For some, this description probably makes their skin crawl, but I’d be lying if I didn’t say Dolan sometimes finds that emotional vein. He embraces theatricality and pop music to such an extreme that he can actually turn Jon Snow singing along to Lifehouse's “Hanging by a Moment” into a moment of catharsis. And Tremblay gives a phenomenal performance, capturing the joy we had when we first discovered the world of celebrity and refusing to play this character as the cliché he easily could have become. In a cast of superstars and Oscar winners, the kid steals it. He’s reason alone to forgive most of the major flaws of “The Death and Life of John F. Donovan,” I just wish there were so few of them that I could recommend seeing his work more whole-heartedly.
I have similar mixed feelings about Brady Corbet’s “Vox Lux,” although you’ll get no Lifehouse here. Corbet’s “The Childhood of a Leader” was a stunningly ambitious debut, and he arguably tops it with his second feature, which opens with one of the best 45 minutes of filmmaking I’ve seen this year. The first half of “Vox Lux” could be called “Childhood of a Pop Star,” as we meet sisters Celeste (Raffey Cassidy) and Eleanor (Stacy Martin). We actually see Celeste first on the worst day of her life, as “Vox Lux” opens with a horrifying school shooting. Celeste survives the shooting and writes a heartfelt song about the experience, which becomes a massive pop hit. In comes a manager (a great turn from Jude Law), and the girls are off to Europe to write an album and go on tour.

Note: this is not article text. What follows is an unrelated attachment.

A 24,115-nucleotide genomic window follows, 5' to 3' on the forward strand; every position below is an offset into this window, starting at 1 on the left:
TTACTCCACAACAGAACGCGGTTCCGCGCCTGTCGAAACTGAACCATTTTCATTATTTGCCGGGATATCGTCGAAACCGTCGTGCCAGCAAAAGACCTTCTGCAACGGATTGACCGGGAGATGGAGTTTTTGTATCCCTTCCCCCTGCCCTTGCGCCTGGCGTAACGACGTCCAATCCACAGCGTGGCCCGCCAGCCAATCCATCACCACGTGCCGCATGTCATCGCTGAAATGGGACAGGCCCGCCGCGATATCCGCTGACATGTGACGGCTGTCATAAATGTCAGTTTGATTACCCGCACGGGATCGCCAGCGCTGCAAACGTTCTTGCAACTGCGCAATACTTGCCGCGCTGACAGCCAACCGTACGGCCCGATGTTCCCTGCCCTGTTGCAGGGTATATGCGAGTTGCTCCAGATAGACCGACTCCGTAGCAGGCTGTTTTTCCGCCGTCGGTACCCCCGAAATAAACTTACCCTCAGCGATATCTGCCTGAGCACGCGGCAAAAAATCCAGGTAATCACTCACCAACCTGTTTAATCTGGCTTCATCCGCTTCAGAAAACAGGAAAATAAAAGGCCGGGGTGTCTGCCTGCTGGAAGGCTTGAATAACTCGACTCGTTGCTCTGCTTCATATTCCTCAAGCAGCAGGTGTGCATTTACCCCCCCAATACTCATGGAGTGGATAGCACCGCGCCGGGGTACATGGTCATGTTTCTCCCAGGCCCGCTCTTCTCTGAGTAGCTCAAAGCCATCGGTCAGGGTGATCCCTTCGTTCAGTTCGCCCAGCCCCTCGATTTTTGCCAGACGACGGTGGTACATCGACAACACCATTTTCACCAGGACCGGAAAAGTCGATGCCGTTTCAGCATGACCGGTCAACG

From the opening staging of the shooting through the production of the song to Europe, I loved the start of “Vox Lux,” but the second half loses focus when Corbet, understandably, hands it over to Natalie Portman, who plays the adult Celeste. The teen pop star has become an icon, however she’s dogged by all that comes with that, such as a few tabloid scandals and a distant daughter (also played by Cassidy). The second half of “Vox Lux” also opens with a tragedy, and one that may have ties to Celeste, but she seems more concerned about getting some white wine than a potential loss of life.
There’s a lot to unpack in the second half of “Vox Lux” about celebrity and the blurry line between private and public life, but it’s also quite simply “The Natalie Portman Show.” She bites into the role with a thick NY accent, giving a performance that's likely divisive but never anything less than fascinating. The first half of “Vox Lux” sets up so many interesting ideas that I was surprised to see it land in the relative familiarity of an egocentric pop queen. Although maybe that’s Corbet’s point—that we now all look to people like Celeste to get over tragedy instead of religion or family. Even if I consider that point to be a bit too blurry, the ambition of this film impresses enough to warrant seeing it. And I can’t wait to see what he does next. I have a feeling I'll see it at TIFF.